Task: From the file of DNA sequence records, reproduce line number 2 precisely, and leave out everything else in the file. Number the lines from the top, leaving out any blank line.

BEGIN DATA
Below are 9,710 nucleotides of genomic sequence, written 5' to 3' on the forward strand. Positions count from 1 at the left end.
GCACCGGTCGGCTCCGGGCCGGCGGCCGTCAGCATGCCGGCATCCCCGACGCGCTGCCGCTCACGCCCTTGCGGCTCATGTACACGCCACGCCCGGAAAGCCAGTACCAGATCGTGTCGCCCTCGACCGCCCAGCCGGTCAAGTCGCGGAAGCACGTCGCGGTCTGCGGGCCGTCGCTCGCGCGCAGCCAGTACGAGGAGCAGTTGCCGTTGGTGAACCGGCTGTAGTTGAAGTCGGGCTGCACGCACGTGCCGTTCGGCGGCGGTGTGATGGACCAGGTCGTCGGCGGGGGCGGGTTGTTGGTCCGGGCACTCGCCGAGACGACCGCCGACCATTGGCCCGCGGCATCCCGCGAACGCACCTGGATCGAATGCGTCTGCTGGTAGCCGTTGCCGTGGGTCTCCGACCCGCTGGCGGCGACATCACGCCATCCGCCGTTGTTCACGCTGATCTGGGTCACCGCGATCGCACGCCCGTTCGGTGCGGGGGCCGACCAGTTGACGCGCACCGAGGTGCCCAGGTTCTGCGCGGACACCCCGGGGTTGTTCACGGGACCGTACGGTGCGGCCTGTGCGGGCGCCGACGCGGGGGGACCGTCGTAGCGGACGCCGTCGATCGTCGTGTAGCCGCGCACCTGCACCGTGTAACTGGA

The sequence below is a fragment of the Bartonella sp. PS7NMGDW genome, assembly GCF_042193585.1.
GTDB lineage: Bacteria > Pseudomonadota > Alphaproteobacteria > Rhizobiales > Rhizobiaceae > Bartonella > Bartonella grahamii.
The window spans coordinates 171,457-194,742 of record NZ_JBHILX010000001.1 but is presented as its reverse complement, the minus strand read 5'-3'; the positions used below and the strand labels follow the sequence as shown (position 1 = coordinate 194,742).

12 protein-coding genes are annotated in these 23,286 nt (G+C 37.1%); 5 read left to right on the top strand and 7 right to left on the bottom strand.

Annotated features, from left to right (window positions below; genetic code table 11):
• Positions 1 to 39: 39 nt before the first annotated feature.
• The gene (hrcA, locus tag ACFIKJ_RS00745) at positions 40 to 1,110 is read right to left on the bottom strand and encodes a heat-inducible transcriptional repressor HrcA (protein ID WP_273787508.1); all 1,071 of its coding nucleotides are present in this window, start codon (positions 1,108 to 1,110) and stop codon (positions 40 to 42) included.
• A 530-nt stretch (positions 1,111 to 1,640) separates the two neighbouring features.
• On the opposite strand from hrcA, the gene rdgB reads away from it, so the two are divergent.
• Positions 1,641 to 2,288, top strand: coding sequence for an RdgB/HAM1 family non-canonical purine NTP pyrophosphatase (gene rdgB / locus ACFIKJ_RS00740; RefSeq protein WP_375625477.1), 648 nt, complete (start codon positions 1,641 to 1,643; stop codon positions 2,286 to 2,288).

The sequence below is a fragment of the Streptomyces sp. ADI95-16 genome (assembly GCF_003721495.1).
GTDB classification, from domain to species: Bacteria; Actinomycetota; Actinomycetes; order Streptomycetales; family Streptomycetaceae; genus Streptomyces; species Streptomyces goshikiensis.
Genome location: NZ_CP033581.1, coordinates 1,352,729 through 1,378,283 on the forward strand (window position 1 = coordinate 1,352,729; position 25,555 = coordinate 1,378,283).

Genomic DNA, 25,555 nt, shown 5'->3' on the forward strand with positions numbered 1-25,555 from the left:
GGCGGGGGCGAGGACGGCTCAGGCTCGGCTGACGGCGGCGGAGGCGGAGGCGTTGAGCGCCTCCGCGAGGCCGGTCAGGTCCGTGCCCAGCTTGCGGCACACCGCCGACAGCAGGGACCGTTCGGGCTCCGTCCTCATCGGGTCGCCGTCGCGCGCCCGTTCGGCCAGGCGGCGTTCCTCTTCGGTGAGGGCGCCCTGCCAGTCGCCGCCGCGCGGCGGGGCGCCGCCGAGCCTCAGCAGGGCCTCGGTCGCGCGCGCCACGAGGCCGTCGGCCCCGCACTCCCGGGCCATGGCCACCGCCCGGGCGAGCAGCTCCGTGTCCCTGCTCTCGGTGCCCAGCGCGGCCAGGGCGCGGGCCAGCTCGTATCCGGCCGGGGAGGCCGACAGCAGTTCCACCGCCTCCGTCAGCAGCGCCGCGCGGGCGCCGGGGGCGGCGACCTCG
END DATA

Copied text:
GCACCGGTCGGCTCCGGGCCGGCGGCCGTCAGCATGCCGGCATCCCCGACGCGCTGCCGCTCACGCCCTTGCGGCTCATGTACACGCCACGCCCGGAAAGCCAGTACCAGATCGTGTCGCCCTCGACCGCCCAGCCGGTCAAGTCGCGGAAGCACGTCGCGGTCTGCGGGCCGTCGCTCGCGCGCAGCCAGTACGAGGAGCAGTTGCCGTTGGTGAACCGGCTGTAGTTGAAGTCGGGCTGCACGCACGTGCCGTTCGGCGGCGGTGTGATGGACCAGGTCGTCGGCGGGGGCGGGTTGTTGGTCCGGGCACTCGCCGAGACGACCGCCGACCATTGGCCCGCGGCATCCCGCGAACGCACCTGGATCGAATGCGTCTGCTGGTAGCCGTTGCCGTGGGTCTCCGACCCGCTGGCGGCGACATCACGCCATCCGCCGTTGTTCACGCTGATCTGGGTCACCGCGATCGCACGCCCGTTCGGTGCGGGGGCCGACCAGTTGACGCGCACCGAGGTGCCCAGGTTCTGCGCGGACACCCCGGGGTTGTTCACGGGACCGTACGGTGCGGCCTGTGCGGGCGCCGACGCGGGGGGACCGTCGTAGCGGACGCCGTCGATCGTCGTGTAGCCGCGCACCTGCACCGTGTAACTGGA